Published: Mon, May 14, 2018
Money | By Bruce West

Facebook suspends 200 apps as it investigates potential data misuse

Facebook suspends 200 apps as it investigates potential data misuse

Facebook has suspended around 200 third-party apps, after its data misuse investigation found signs that they may have been acting improperly.

Social network Facebook has suspended nearly 200 applications for access to a large volume of personal user information. This first stage of review may have resulted in the suspension of hundreds of apps but that doesn't mean if all of them actually engaged in data misuse. "To date thousands of apps have been investigated and around 200 have been suspended-pending a thorough investigation into whether they did in fact misuse any data".

This is what GSR, the company founded by Cambridge academic Aleksandr Kogan, used in order to gain data from about 87 million people - which it is alleged to have passed on to Cambridge Analytica.

CEO Mark Zuckerberg has previously said any apps that refused to cooperate or failed an audit would be banned from Facebook.

This was reported on the news portal of the social network.


"We are investing heavily to make sure this investigation is as thorough and timely as possible, concluded Archibong".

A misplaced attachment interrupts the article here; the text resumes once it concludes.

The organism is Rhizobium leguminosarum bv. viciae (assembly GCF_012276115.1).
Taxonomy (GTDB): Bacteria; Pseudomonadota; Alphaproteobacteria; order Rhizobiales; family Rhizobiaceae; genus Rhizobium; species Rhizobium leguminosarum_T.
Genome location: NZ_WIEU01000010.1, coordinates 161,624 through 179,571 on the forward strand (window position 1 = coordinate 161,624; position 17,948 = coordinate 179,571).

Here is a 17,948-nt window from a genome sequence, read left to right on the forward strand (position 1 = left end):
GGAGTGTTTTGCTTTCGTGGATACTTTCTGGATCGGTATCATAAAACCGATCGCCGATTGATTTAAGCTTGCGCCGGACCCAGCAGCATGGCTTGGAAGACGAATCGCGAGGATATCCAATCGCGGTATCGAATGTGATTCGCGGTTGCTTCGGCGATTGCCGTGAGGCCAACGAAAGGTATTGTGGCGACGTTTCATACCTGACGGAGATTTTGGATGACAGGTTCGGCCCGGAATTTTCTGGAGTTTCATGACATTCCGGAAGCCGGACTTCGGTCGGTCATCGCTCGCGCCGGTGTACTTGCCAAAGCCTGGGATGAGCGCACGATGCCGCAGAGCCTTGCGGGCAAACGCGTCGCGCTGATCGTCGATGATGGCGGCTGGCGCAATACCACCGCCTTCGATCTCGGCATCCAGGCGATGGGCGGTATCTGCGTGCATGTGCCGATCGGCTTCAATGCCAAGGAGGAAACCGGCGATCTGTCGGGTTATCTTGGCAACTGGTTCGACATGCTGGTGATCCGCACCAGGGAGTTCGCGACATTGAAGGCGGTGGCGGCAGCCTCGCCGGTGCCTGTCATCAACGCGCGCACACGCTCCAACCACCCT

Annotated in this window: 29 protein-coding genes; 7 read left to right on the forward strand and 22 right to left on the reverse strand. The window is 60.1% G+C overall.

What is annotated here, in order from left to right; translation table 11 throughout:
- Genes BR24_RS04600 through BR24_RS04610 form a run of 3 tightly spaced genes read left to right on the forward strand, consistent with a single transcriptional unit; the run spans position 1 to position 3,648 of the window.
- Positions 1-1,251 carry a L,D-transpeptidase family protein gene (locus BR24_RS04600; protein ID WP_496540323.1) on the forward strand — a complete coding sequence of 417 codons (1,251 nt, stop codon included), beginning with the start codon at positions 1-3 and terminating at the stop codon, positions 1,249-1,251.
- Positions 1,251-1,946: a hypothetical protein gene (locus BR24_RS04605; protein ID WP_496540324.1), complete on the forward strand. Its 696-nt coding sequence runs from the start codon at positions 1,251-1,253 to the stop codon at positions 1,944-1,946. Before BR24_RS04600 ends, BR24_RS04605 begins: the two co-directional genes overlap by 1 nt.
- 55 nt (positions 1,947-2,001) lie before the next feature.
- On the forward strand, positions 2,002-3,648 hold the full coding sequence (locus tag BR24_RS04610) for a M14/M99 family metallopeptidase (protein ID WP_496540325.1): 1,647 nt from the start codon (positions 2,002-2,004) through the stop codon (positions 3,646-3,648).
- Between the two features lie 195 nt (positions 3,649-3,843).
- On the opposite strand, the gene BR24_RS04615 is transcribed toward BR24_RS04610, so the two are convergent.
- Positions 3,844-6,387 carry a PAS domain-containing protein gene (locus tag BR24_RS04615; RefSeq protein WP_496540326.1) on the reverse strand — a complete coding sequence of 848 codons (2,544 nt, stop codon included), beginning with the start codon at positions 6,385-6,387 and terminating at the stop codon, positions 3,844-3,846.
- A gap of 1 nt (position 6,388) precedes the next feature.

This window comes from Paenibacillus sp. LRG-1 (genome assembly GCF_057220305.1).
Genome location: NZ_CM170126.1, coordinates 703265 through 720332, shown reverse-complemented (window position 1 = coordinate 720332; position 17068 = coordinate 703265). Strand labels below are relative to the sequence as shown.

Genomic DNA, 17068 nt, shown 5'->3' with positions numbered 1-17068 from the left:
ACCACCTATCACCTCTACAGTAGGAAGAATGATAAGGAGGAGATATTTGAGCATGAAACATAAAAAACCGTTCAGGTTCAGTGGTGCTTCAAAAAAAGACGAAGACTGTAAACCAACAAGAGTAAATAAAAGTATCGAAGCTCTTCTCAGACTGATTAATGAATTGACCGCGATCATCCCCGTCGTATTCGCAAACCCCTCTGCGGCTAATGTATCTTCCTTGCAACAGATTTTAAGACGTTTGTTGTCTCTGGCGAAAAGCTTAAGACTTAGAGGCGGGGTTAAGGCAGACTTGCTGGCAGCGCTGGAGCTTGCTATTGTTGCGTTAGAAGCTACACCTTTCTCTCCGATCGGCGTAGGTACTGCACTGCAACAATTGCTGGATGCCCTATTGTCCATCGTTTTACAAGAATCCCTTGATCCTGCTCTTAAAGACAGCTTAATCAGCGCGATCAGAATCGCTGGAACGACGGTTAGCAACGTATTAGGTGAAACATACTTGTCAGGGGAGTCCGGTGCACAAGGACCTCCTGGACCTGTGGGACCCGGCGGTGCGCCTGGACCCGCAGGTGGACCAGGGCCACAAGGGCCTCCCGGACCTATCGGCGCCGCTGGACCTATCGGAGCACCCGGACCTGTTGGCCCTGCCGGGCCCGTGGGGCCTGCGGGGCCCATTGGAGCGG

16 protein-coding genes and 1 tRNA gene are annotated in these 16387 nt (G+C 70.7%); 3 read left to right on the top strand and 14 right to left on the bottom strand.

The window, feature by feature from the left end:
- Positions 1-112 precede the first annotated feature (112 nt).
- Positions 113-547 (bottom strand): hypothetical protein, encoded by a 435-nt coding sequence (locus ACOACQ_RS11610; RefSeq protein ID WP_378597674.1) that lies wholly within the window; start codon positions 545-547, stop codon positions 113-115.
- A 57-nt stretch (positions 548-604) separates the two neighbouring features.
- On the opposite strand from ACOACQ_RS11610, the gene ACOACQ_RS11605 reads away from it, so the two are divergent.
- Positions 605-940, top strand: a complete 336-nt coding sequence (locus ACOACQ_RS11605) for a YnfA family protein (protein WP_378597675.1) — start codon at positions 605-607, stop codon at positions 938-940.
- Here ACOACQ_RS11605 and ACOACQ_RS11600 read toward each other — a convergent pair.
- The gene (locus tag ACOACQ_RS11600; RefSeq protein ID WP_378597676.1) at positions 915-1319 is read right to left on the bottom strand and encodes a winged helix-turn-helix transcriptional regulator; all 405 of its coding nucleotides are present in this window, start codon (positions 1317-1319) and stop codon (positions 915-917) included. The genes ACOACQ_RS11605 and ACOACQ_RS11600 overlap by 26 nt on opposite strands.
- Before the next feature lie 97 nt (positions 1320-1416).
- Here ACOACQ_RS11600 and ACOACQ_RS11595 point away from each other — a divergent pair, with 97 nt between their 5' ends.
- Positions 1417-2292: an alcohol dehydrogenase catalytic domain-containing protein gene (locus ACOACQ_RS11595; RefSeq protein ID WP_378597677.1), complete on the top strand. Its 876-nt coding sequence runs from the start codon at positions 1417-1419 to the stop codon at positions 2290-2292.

Archibong added that Facebook will be conducting interviews with and submitting requests for informations to any developers' whose apps raise concerns.

Per Facebook's platform policy for app developers like myPersonality, parties are supposed to "Delete all of a person's data you have received from us (including friend data) if that person asks you to, unless you are required to keep it by law, regulation, or separate agreement with us". A spokesman for Antonio Tajani, the president of the parliament, did not immediately respond to an email seeking comment.

Requirements for apps using Facebook data as a login are also tightening, with personal details -including political views, relationship status, work history, and others - excluded from the data. Whether or not each of the apps will be named and shamed remains to be seen, however.

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